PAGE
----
terparts, with 51 percent saying a natural product is environmentally and socially sustainable, and 36 percent identifying
it as not synthetic (Figure 2).
The lack of a universal definition of “natural,” together
with the widespread, unregulated use of this term in marketing and labeling, is likely the root of much consumer confusion. Marketers of organic, as well as natural, find this
confusion problematic when trying to compete with conventional food and supplement products. This is likely why 74
percent of natural and 76 percent of organic products marketers want regulation of the term “100 percent natural.”
Figure 2: Which of the following statements best reflects how you
would define a natural product?
Challenges for Organic Marketers, Specifically
The issue of confusion goes beyond simply understanding “what is natural?” As the second-highest ranked external
challenge overall, “confusion between organic and natural”
is a key area of frustration.
While organic is defined by federal regulation and or-
ganic companies must meet strict standards and pay certifi-
cation costs, “natural” has no guidelines governing its use.
One of the things our research team has discovered over the
years is the antipathy among some organic producers about
the word “natural.” Their concern is that it co-opts much of
the meaning of organic. The Benchmark Report confirmed
this suspicion, with 20 percent of all respondents identifying
“natural products” as “any product containing certified or-
But organic manufacturers should not be pointing fin-
gers at anyone, since 29 percent of them also said the defini-
tion of a natural product is “any product containing
certified organic ingredients.” This may be because they feel
that products that contain certified organic ingredients are
more “natural.” It may also be that many organic marketers
believe that any product claiming to be natural should in-
clude organic ingredients. While this may be true in an
ideal world, it is not the reality of today’s marketplace, and
thus is something marketing needs to address.
As mainstream consumers begin to explore alternatives
to conventional foods, “natural” is likely to be an easier term
for these crossover consumers to comprehend. Meanwhile,
the term “organic” is more complex and appeals most to
those who understand the layers of regulations and checks
and balances behind the claim. There are still many who
don’t really understand what organic means, though— 22
percent of those surveyed said the top challenge was “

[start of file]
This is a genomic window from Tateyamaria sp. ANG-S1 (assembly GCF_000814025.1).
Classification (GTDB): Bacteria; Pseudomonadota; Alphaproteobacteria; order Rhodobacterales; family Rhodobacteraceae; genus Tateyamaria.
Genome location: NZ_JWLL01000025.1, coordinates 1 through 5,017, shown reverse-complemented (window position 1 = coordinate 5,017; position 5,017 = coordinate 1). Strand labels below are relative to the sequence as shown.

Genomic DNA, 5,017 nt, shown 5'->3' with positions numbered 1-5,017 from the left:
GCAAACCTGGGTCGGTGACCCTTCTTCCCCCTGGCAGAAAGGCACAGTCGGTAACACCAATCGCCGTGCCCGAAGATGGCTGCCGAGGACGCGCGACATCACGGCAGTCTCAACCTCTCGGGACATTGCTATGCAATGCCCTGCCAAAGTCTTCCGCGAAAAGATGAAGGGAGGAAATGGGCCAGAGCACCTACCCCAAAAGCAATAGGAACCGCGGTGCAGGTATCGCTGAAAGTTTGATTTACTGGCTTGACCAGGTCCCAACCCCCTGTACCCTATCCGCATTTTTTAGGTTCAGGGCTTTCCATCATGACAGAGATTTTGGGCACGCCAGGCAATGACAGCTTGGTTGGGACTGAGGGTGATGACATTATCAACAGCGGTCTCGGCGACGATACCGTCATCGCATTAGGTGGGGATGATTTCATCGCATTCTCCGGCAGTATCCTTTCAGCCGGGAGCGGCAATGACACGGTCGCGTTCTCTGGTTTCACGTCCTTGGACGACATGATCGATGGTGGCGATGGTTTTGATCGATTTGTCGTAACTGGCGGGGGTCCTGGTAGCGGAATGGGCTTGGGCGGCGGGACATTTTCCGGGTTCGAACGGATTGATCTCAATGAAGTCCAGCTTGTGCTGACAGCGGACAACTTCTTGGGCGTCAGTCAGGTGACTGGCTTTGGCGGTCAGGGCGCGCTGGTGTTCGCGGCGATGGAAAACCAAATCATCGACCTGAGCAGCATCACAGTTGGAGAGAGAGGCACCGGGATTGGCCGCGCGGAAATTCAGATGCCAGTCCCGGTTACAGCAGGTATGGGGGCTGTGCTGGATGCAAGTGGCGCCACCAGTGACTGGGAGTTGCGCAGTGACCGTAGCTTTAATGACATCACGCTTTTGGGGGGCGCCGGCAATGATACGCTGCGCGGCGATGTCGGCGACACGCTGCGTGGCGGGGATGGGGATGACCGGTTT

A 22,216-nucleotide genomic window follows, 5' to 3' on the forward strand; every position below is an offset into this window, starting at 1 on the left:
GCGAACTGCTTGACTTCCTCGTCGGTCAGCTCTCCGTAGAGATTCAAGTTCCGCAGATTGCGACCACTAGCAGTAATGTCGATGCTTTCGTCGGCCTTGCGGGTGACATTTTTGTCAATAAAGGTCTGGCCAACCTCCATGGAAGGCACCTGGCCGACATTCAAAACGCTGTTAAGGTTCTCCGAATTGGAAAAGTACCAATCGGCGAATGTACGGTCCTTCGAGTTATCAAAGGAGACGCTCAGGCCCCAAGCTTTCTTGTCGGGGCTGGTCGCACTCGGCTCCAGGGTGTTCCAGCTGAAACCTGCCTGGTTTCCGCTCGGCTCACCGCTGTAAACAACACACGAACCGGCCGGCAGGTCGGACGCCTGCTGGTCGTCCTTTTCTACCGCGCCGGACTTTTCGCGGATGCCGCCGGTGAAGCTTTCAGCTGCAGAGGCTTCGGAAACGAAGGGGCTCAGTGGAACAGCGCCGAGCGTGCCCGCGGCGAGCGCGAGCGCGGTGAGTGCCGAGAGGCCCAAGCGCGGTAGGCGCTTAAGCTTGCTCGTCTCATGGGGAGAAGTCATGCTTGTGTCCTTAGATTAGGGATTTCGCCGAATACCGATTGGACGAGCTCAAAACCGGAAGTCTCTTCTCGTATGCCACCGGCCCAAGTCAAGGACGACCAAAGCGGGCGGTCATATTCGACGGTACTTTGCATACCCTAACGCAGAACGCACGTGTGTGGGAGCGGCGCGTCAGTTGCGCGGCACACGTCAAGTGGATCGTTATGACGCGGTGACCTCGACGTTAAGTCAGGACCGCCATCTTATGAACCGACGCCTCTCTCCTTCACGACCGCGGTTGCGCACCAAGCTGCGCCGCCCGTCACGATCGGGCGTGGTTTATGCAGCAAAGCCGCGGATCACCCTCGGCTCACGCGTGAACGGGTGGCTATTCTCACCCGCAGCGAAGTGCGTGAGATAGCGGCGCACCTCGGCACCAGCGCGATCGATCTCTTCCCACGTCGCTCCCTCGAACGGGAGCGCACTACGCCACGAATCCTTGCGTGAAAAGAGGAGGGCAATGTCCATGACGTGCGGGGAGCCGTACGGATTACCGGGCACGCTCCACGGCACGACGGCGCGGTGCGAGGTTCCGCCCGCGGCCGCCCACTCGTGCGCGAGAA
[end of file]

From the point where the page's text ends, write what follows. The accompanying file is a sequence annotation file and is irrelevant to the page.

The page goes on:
misunderstanding surrounding the definition of organic.” The
key to this, and all consumer confusion, comes down to education and awareness.
Education and awareness are key roles of marketing, but
most budgets don’t allot much to combat the existing confusion. According to the survey, the biggest internal challenge marketers of organic and natural products face is
budget limitations ( 53 percent). This should not be a big
revelation since every marketer would like a bigger budget.
However, many natural and organic companies have no real
budget for marketing at all— 29 percent of those surveyed
said their company did not historically invest in marketing.
Consequently, there has been a lack of sophistication in
marketing and very few data-driven marketing strategies.
One possible reason for this is what is called “founder’s
syndrome.” Over 40 percent of the marketing decision makers in the survey pool were CEOs/founders, and this was not
just for small companies. It is often the case at natural product companies that even as the company grows, the founder
remains heavily involved in the details and postpones relinquishing control of the outward expression of the company.
For many, the brand is an expression of the founder. For organizations founded on principles, the founder closely iden-tifies with the cause, and stays close to all the expressions of
the organizations in a very personal way. Data-driven marketing does not hold much sway against the personal beliefs of
An example of how long-held beliefs can run counter to
the data came to light when companies were asked what
they were doing to overcome their marketing challenges.
Forty-five percent said they were attempting to expand distribution, even though they didn’t name distribution as one
of their top challenges. Distribution also doesn’t address
confusion, awareness or value proposition—the challenges
that did actually top the list. Perhaps this is a case of choosing a tactic with the least resistance, but it is wrongheaded.
In the Benchmark Report, SPINS data shows that the real
growth comes from supporting your existing distribution
rather than pursuing expanded distribution. This calls for
marketing focused on differentiation and clarifying your